Posts tagged: Joseph Holzmacher

Depression-Mild vs. Moderate

Dr. Holzmacher's Business LogoIn my last post on depression, I stressed the key points differentiating a bipolar disorder from a depression.  In this post, I will focus on the differences between mild and moderate symptom profiles, as well as normal mood swings and a Major Depression.

Moderate to severe Major Depressions are easy to differentiate from normal mood swings.  The significant difference is titled “vegetative symptoms.”  This may call to mind comatose people or someone drooling in a corner; however, the meaning is different.  Vegetative symptoms of a depression are the physical symptoms that emerge when one declines from a mild to moderate level of depression.  This is the stage where people seek treatment, or are pressured by others to do so.  Please keep in mind that the diagnostic rules of Major Depression only differentiate mild from moderate levels of severity based on functional impairment.  My contention is that this functional impairment is a direct consequence of the physical symptoms of depression.  Often the physical symptoms are so unexpected and alarming that many people believe it is another disorder entirely.

The vegetative symptoms of depression occur in polar extremes; sleep is minimal or too much,  appetite is reduced or hunger excessive, energy is decreased or a constant agitated fatigue sets in.  It is difficult for people to believe that a psychological problem could cause such physical disruption.  Often those who complain of chronic fatigue or general malaise are clinically depressed.  Most people expect a depressed person to be very sad and tearful, but a moderate Major Depressive may not have a subjective (personal) sense of sadness, nor may they be tearful.  Chronic irritation and general fatigue are often presenting complaints of the chronically depressed.  Men are more apt to experience irritation/anger as the prominent feature of depression than women.  In the mild phase of depression, a person may be aware of a lowered frustration tolerance, but it is able to be controlled.  The moderate stage may reveal rage reactions or simple frustrations that quickly spin out of their control.

Sleep disruption is almost always an important factor in moderate Major Depressions.  Few people perceive increased sleep as a problem, yet the increased sleep engendered with a depression doesn’t increase sleep comfortably or effectively.  The increased sleep tends to be debilitating.  Please note that sleep may be reduced in a Major Depression, but I am focusing on the increased pole, at the moment.  Missing work, missed children appointments and missing one’s own appointments are more common than not.  Getting out of bed and into the washroom may feel to the afflicted like an epic journey.  For example, the daughter of a close friend became moderately depressed.  Her nine year old daughter came home each day from school to find her mother in bed.  She no longer makes her daughter meals or takes her to school.  Increasingly, the daughter takes care of her mother.  This dynamic is often observed in families with substance abuse; the course of the treatment is different, but the danger to the family is similar.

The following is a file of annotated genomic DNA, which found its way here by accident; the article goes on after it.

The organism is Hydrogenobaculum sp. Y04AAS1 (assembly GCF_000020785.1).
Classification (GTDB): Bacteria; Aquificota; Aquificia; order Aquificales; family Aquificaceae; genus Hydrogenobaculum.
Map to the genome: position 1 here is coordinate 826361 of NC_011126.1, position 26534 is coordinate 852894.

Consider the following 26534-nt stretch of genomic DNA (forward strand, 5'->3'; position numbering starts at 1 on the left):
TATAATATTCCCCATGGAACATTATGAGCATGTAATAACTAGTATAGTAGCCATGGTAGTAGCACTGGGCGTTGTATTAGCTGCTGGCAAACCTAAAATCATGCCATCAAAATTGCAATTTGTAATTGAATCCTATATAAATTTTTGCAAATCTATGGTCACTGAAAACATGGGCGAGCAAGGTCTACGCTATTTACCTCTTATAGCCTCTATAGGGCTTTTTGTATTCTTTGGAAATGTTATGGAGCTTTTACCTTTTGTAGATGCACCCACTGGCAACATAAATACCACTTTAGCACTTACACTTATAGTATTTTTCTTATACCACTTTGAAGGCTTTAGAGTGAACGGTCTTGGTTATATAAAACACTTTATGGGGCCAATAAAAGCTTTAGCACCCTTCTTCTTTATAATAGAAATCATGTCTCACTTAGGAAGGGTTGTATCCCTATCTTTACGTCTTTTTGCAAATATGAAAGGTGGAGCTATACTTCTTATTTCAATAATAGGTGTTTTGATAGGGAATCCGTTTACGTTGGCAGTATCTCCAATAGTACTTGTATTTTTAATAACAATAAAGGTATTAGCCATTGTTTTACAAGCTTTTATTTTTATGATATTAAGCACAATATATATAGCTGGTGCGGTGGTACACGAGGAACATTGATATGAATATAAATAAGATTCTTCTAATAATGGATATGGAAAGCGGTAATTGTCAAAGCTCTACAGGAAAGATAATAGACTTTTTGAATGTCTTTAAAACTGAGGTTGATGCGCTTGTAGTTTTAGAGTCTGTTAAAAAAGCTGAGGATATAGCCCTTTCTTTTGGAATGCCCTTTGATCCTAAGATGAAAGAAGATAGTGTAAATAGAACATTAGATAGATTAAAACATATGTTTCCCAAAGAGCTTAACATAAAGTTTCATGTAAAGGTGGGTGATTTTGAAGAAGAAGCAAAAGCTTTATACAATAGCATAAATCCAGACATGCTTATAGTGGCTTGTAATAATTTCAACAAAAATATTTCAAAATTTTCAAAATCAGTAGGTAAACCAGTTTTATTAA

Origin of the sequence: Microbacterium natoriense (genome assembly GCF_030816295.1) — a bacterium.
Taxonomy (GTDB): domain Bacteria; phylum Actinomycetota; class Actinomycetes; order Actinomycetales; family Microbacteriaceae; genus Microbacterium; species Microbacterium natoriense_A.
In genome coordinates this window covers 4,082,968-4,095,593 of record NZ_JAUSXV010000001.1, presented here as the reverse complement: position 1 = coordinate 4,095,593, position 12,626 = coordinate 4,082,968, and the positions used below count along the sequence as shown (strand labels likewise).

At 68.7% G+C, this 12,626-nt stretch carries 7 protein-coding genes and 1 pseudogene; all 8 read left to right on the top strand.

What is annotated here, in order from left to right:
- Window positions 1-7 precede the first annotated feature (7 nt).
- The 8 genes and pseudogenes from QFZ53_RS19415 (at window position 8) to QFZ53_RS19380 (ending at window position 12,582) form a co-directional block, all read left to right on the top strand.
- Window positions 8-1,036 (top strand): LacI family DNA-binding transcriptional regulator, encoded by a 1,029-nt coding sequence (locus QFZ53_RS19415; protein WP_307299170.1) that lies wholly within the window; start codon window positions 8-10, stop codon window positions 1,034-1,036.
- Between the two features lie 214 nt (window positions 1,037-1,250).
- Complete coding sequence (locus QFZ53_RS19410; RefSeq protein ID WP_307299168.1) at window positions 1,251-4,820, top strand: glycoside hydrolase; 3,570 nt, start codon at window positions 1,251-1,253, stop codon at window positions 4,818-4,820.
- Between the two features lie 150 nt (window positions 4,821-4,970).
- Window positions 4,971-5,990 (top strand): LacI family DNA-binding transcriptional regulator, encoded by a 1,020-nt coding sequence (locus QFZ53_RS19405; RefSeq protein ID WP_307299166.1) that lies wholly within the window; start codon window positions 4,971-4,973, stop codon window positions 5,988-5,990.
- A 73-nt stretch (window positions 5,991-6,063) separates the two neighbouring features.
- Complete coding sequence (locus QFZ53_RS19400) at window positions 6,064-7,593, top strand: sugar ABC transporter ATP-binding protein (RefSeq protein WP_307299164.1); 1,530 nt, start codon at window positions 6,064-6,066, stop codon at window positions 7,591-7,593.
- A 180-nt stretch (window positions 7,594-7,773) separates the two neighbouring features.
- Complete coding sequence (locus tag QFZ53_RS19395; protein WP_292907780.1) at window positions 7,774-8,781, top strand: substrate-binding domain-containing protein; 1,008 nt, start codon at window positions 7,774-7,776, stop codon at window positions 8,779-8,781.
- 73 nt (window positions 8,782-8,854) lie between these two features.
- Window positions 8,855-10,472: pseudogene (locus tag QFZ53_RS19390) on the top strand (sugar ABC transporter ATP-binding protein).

As most of us wish for more sleep, we also desire less appetite for food.  Supposedly, in excess of a trillion dollars is spent on global weight loss strategies annually.  Weight loss secondary to depression is effective, though drastic, unpleasant and unhealthy.  The loss of appetite from depression is often gradual, such that it’s cause is obscured over time.  Often the sight and especially odors of food will make one feel nauseous.  A useful clinical rule is that a ten percent drop in total body weight in one month spells medical trouble.  As with sleep, please note that that appetite may also be increased by a Major Depression, but I am focusing on the decreased pole at the moment.  Women are more apt than men to be pleased with the weight loss-initially.  Others typically remark about the unhealthy appearance of this type of weight loss, decreasing the expected pleasure of hearing peers rave about the missing pounds.  This depressive weight loss also entails lower strength and energy, as well as lowered attentional resources.  There is little comfort or complements to be gained from depressive weight loss.  As with reduced sleep, medications to treat the symptoms tend to prolong or exacerbate the problems.  The only known way to combat the sleep and appetite disruption from  depression is to treat the underlying depression.  Please leave comments regarding this post in the space provided below.

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